Welcome back to “Let’s build a compiler”. In this episode we will build in our language the minus, times and division operators. My name is Yankee and I hope you have a lot of fun. Initially, we will update the specification of our compiler, which is also known by the name “CompilerTest”. Then we’ll go to our examples, that we want to support, copy one line as template and put down here some examples. In fact: What will we build? Firstly, we’ll have a subtraction, taking “3-2” for example, then we will have a 1 as output. Then we might as well build multiplication, taking “2*3”, so that should result in “6”, then Division, namely “6/2” as example of it, so comes 3 as output. Then, we can think later on what happens if no even result returns as output, for example, what should happen with “7/2”? Typically, when we deal with integers we cut the “.5” from behind, Until this moment, we’ve worked only with integers, later we naturally will have floating point types but for the beginning we continue with what we have and the result stays 3, without the .5 behind. Then one could naturally combine the operators: For example, if we have: “8-2+5”, then it is really important to calculate first the “8-2” (making 6) and thereafter “+5”, so we’ll have 11. In place of “2+5”, which would be 7 and so does “8-7”, which would be 1. The same happens to division, were we could take “8/2*4”, for example. “8/2” are 4, times 4 makes 16. Here again, another thing outcomes, if we calculate first the “2*4”, it would be 8 and then we would have “8/8”, naturally 1. Then we can also combine subtraction with the multiplication: We can take for example “2+3*3”, we should first calculate “3*3” (being 9), “+2” being 11, if we would first calculate “2+3”, then would be 5, times 3 would be 15, that’s another thing again. and the same, once again, with the subtraction: Like in the example “9-2*3”: “2*3” are 6 and “9-6” are 3. In reverse, “9-2” would be 7, times 3 would be 21. Then we save this and next… Ah, first we will check if our test fails already. Yes, we have many “Failures” here, 7 failures, these all are our new tests and here at the top we have many “Token recognition error”s, because ANTLR still does not recognize all these operators over here. So now we go next to our grammar and we will extend it with our new operators. At first, we rename now some things in our grammar. Because our “addition” rule will either way be expanded, to make it contain not only additions, but any math expression, for this I call the “expression” rule and then I will be using English terms consistently here, because at the moment it is a mixture of German and English terms and this is not pretty. Furthermore, I like the idea of translating this series to english and then it is very unpractical if there are too many German terms. After we have this done… After we have this done, we go again in our usual known way build our parser again, pressing “F5” on parser, then we go to the visitor and adapt our terms, this thing here is naturally called “right” now, “ZahlContext” doesn’t exist anymore, now we name it “NumberContext” with “Ctrl+Shift+O” we can fix the imports, and we save again and we’ll check later, if our tests are working just as good or bad as before. Yes, our first three tests are working and the new ones, those, that we generated just now, aren’t working anymore. We go back to our grammar and start now with the improvements. At first, we will build our “minus” operator. We’ll go here, copy our previous “plus” rule and insert an alternative for the “minus”. We call this “Minus”, we change the operator to “minus” here, we save, we return again to the console, we regenerate our parser anew, go to the parser, press “F5”, we go to the visitor, behind the visitPlus now we can insert a new “visitMinus” method, it works similarly to “visitPlus”, Now, here I simply copy the template, we use in place of “iadd”, “isub”, for subtraction. Wonderful, we close it and fire up the test run once more. What’s the result? In our minus test, the “println(3-2)” worked! Hey! That was simple! Let’s check if it is just as simple for the other operators. So we copy again our previous rule too, again for the division and multiplication, our parser must be generated again with the old known command, let’s go to the parser with “F5”, we go to our visitor and implement the new “visit” methods. For division the same again what we have had with minus, just with “idiv” standing for i-divide and then again, another for multiplication and there the instruction is called “imul”. We save, let our tests run and what do we see here? Eight of our tests worked, two didn’t. Times worked, division worked, the one with “7/2” also worked, “8/2*4” worked too, but, unfortunately these two didn’t work. And as you can see here: we have expected 11, but found 15, obviously, the operator order was not properly observed here, here “2+3” was calculated first, making 5 and then times 3, making 15, and it’s what we found here. but, sadly, this is not what we wanted. At this local it gives us a little Cliffhanger. You will learn how we manage correctly the operators priorities, so that our two remaining tests work, in the next episode. In this episode we learned how to build minus division and plus operators in the grammar and how we generate the corresponding instructions: We can define multiple operators using sub-rules and the matching instructions are generated with new visit methods, that look almost exactly like “visitPlus” method. On our next episode we’re expected by, as mentioned the right order of operators definition and after that we are expected by variables, loops, conditions, functions and much more. Write me in the comments, for what you want for the next episodes. Naturally, I am also looking forward to further comments: Do you have praise or criticism? How do you take advantage of the videos? Do you program along? Do you use the videos for research about concrete problems? Or do you watch the videos without any project, just for interest? Thanks a lot to Gadarol, who allowed me to record in his studio and thank you very much for paying attention. My name is Yankee, I hope you’ve had fun, goodbye and see you later for another: “Let’s build a compiler”.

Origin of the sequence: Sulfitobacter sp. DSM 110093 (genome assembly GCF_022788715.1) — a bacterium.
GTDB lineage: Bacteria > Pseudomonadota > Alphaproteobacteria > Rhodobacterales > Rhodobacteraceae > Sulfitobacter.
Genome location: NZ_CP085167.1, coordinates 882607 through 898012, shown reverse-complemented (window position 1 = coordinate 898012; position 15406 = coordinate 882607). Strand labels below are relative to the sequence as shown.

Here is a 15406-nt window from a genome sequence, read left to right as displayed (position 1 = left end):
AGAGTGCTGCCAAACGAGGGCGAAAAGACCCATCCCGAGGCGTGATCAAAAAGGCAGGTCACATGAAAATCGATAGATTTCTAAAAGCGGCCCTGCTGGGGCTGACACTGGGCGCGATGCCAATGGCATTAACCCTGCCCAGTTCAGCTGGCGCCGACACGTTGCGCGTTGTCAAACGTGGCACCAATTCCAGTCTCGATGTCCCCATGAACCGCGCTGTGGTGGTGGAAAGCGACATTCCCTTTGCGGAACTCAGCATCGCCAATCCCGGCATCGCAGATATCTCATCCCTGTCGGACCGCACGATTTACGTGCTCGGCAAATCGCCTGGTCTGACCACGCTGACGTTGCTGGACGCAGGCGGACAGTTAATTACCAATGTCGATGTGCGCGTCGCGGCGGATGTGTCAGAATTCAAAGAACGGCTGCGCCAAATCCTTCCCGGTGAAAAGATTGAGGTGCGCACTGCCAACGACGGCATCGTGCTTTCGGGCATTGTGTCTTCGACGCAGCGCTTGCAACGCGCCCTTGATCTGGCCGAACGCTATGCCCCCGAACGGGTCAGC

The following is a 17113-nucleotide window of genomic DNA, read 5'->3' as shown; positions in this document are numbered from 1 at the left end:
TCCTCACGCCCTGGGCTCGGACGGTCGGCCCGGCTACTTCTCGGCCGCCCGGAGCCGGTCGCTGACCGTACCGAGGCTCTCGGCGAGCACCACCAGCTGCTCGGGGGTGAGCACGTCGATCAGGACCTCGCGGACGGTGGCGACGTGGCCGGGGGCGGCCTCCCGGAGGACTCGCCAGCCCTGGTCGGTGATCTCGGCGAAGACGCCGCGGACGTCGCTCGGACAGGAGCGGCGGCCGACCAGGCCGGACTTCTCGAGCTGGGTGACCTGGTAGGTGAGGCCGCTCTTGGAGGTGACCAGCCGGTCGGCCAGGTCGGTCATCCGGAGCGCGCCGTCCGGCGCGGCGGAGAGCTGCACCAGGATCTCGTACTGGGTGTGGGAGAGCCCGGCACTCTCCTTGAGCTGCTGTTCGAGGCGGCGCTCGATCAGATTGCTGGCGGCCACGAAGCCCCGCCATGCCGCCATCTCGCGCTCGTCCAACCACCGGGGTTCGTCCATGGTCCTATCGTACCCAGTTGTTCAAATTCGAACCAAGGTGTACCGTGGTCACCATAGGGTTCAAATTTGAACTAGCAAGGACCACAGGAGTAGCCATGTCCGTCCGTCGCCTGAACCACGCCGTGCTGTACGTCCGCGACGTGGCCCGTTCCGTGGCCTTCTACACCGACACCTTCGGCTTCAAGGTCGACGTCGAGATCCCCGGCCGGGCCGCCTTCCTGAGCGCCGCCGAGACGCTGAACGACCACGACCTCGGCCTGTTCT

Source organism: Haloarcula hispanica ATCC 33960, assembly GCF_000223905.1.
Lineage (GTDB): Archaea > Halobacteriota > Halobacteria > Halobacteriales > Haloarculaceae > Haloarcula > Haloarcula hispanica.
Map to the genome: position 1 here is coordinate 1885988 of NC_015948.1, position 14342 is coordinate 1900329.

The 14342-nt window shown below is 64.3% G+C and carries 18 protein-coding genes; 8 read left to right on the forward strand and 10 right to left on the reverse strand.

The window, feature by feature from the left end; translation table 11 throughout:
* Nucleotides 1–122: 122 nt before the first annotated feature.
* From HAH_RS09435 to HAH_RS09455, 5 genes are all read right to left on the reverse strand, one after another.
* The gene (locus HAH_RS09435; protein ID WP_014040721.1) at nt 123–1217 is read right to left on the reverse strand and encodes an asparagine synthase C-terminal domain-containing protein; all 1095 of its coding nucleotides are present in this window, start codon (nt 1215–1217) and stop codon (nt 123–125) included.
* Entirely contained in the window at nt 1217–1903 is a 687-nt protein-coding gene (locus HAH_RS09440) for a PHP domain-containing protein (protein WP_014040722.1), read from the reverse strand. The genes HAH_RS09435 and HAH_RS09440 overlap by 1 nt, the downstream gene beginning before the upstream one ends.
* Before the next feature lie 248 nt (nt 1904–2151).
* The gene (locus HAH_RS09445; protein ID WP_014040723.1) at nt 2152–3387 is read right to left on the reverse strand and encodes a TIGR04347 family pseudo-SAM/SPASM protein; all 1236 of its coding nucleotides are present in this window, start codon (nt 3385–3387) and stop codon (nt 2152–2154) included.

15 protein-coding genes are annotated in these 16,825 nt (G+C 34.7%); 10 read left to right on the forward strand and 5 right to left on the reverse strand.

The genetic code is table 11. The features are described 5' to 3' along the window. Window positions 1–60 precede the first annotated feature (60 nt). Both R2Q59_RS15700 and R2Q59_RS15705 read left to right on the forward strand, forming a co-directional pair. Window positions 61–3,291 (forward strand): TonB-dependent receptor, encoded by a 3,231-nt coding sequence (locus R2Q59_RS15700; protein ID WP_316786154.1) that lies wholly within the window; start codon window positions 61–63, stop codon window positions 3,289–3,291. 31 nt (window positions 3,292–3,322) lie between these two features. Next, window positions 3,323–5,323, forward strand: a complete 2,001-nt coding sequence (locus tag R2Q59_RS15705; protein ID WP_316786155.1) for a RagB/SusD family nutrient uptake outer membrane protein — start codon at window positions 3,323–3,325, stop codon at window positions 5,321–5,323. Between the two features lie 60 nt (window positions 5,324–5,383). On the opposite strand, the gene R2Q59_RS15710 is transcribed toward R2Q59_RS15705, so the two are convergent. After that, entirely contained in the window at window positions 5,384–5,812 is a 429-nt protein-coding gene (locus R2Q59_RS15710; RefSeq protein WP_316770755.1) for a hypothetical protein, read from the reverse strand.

hello yankee, thank you very much by the videos explaining the concept of a expression tree and the implementation in java bytecode.

I was working in a code compilator but i don't make it a easy task, i wrote my own tokenizer, my own tree parser, my own code analizer, my own bytecode generator and my own .class writer, too much effort to a such simple thing, println(3+2); of course, i learned a lot writing this modules, like how java language works, how bytecode works, and a lot about expressions and operators.

but watching your videos i just see that we don't need to re-wrote things that have already been wroted by someone-else and distribucted in a nice and complete library.

just a simple suggestion:

make a test when loading numbers,

if is less than 127

bipush <number> // this means put the next byte in stack like a integer

if is less than 32767

sipush <number> // this means put the next short in stack like a integer

else

ldc <constant>

/*

*this means put the constant at index of prox short located in constant_pool in stack

*/

(I am brazilian with no knowledge about deutsch and a little about english, the automatic youtube translator make some magic in some videos '-')

Thank you for these videos. I'm studying by them to complete homeworks and final program work in Compilers course.

Thanks for the videos. Excellent explanations. you are helping people all over the world! Student from Brazil here